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Her name was Amy. I think a lot of us, too many of us, have an Amy in our lives. Amy is the reason I am alive today. Amy is the person who answered the phone and dropped everything to save me from myself.

That sounds so very dramatic, and I apologize for possibly sounding melodramatic, but the long and short of the matter is that Amy stopped me from hurting myself. I honestly don’t know how far I might have gone that night had she not been in my life, and I am glad that I don’t know. There really are some things about yourself that you don’t need to know.

Amy was one of those people that could make just about anyone laugh. It was quite common for her to greet new people by licking their face. She had a darker side, too, which I couldn’t understand when we first met. She was gorgeous, she was funny, she was open, and I couldn’t understand why she sometimes thought that she wasn’t worth anything. I always thought she was part magic.

The reasons why I had to call her that night aren’t important. In short, I was exhausted, I was angry, I had been rejected, I was overwhelmed, and I felt completely alone. I wasn’t alone, but I couldn’t see that. I remember going through a list of people in my head that I could call, and checking each one off for one stupid reason or another. He wouldn’t understand. She wouldn’t care. Would he be at home, or still at school? She’s off with her friends. One by one, I went down the line, until I got to Amy. Part of me didn’t want to call Amy. That part of me didn’t want to call anyone. But Amy would understand. So, I called.

And Amy came.

What Amy did that night for me isn’t as important as the fact that she came. I want everyone out there who ever gets a call like that to understand that one fact. Although what she did was fabulous, it was the answering the phone and the showing up that made the difference. Everything else was just icing on the cake. That night, I was more important to her than anything else, and that made a huge impact on me.

What she did when she showed up, though, was all Amy. She listened to me rant and rave, watched me chain smoke, and then made me laugh. She dragged me to the local grocery store and bought a huge box of large dog biscuits. We spent the next hour or so writing funny words in dog biscuits on the front stoops of our friends’ homes. It rained a little that night, and the dog biscuits had some kind of coating on them. I think I heard one friend say that the word “kumquat” was stained into the cement for a while.

After that night, I was depressed for a while, but never again did I feel the urge to hurt myself. I’m lucky, I know. In the months that followed, I tried to make my life as simple as possible, with the goal of just existing. What happened, though, was far better. Slowly, I started seeing the people around me who cared, and I connected with them. What tripped the final trigger in my head, though, was something unexpected. A philosophy was introduced to me that should be depressing, but to me, it was the answer.

Very few of us will make an impression on the world that will be remembered in 100 years. None of us will have done anything that the wide universe will consider consequential in 10,000 years. The only meaning your life has is the meaning you give it. So, find something that makes you happy and makes you feel meaningful and do that. You can’t expect meaning and happiness and fulfilment or whatever you want to just fall into your lap. You have to look for it. And it won’t be easy. Nothing worth doing is easy.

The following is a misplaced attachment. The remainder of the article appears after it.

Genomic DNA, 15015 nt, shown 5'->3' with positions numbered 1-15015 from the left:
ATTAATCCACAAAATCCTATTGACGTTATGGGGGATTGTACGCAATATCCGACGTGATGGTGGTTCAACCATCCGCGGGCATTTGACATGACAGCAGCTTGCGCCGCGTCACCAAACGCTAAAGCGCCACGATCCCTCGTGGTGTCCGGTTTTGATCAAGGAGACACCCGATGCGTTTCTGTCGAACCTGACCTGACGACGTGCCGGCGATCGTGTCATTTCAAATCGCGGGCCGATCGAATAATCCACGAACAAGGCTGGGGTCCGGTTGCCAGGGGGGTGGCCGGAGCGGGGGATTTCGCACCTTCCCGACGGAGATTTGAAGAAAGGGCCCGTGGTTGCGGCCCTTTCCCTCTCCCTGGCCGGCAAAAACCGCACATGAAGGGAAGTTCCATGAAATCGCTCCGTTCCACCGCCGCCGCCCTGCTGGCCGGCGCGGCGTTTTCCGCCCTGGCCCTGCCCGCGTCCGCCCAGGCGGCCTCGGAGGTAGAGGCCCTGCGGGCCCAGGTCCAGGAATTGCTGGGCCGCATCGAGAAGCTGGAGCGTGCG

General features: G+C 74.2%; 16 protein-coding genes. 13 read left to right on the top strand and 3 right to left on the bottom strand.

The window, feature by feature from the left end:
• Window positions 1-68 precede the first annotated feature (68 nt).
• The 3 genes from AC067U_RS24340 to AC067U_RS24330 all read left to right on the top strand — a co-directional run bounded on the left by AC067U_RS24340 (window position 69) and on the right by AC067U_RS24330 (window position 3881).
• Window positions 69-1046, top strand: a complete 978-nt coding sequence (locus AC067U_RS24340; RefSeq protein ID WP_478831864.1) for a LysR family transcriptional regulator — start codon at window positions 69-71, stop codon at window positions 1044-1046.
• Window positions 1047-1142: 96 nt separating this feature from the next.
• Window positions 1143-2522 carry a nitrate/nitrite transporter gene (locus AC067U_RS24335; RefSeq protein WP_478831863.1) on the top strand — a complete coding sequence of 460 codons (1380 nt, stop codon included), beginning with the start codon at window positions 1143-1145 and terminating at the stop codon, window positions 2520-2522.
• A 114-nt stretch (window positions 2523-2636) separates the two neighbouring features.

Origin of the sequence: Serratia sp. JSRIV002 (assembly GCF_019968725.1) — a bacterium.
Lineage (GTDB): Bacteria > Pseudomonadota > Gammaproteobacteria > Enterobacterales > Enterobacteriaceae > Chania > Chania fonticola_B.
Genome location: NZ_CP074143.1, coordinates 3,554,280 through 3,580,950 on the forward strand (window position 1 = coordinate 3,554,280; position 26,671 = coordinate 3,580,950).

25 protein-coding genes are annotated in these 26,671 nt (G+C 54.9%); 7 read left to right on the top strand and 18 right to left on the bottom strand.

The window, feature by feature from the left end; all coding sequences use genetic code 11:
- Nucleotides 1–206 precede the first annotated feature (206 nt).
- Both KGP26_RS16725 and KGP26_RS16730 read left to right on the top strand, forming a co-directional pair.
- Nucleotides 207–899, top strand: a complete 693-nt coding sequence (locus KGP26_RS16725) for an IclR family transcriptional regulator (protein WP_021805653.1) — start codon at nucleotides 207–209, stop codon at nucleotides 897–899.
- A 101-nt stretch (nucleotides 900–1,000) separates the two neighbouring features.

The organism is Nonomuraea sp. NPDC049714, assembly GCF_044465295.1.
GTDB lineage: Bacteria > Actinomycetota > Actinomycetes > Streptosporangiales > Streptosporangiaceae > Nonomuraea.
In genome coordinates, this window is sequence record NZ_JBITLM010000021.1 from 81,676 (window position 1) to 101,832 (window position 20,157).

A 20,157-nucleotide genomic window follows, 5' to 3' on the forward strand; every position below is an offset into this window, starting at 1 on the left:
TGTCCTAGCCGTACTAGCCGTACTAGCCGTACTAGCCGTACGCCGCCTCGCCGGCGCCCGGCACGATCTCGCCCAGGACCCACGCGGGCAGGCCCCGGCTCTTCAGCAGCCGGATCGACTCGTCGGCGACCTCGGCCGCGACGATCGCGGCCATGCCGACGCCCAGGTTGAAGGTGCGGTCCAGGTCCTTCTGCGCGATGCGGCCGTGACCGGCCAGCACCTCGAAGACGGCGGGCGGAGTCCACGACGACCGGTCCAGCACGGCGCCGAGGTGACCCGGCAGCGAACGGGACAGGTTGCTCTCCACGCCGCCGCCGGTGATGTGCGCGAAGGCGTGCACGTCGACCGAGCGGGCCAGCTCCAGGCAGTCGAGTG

On a personal note, if someone out there thinks that your meaning is stupid, so be it. There will always be someone in the world that doesn’t like you. There will always be someone saying no. Chances are there are fewer people even paying attention to you than you think. So go be fabulous. Lick faces. Write silly words on sidewalks and stoops. Find whatever it is that makes you smile and go do it. You’ll be surprised at how many other people join you.

I know that there a lot of people out there struggling with mental illness, addiction, depression, and situations that are a lot heavier and harder to overcome than what I went through. I’m not suggesting that turning things around is easy, or even possible, without help. What worked for me might not work for you, and that’s okay. This was my story, and I felt the need to share it so that there’s just one more voice out there saying, “Me, too. It’s okay to talk about it. Someone’s listening.”

Finally, if you’re thinking about hurting yourself, call someone. Tell someone. Find your Amy. She’s out there, I promise. Just because you can’t see her now doesn’t mean she doesn’t exist. Whatever it is you feel like you’ve lost, it’s still out there, and you just have to keep looking. It’s been over twenty years, now, since Amy answered the phone, and I have been thankful for her every day. Everything I thought I had lost, I have found since that night. I just couldn’t see it.

 

Credit to the owner, this isn't mine

Credit to the owner, this isn’t mine

Related links:

To Write Love On Her Arms – http://twloha.com/home

Mark Henick “TEDx Toronto – Why We Choose Suicide” https://www.youtube.com/watch?v=D1QoyTmeAYw&feature=youtu.be

Jared Padalecki’s “Always Keep Fighting” shirts (benefits TWOLHA) – https://represent.com/jared

SPNSurvivors web site – http://spnsurvivors.com/

National Suicide Prevention Lifeline – http://www.suicidepreventionlifeline.org/

American Foundation for Suicide Prevention Out of the Darkness Walks – http://afsp.donordrive.com/index.cfm?fuseaction=cms.home&eventGroupID=9AA117B3-F522-BB6D-359D1AA2D75A7958&cmsContentSetID=21937E3D-C299-258B-B47FF6955996ED6C

The Boy Next Door – https://mrswhozeewhatsis.wordpress.com/2013/04/02/the-boy-next-door/

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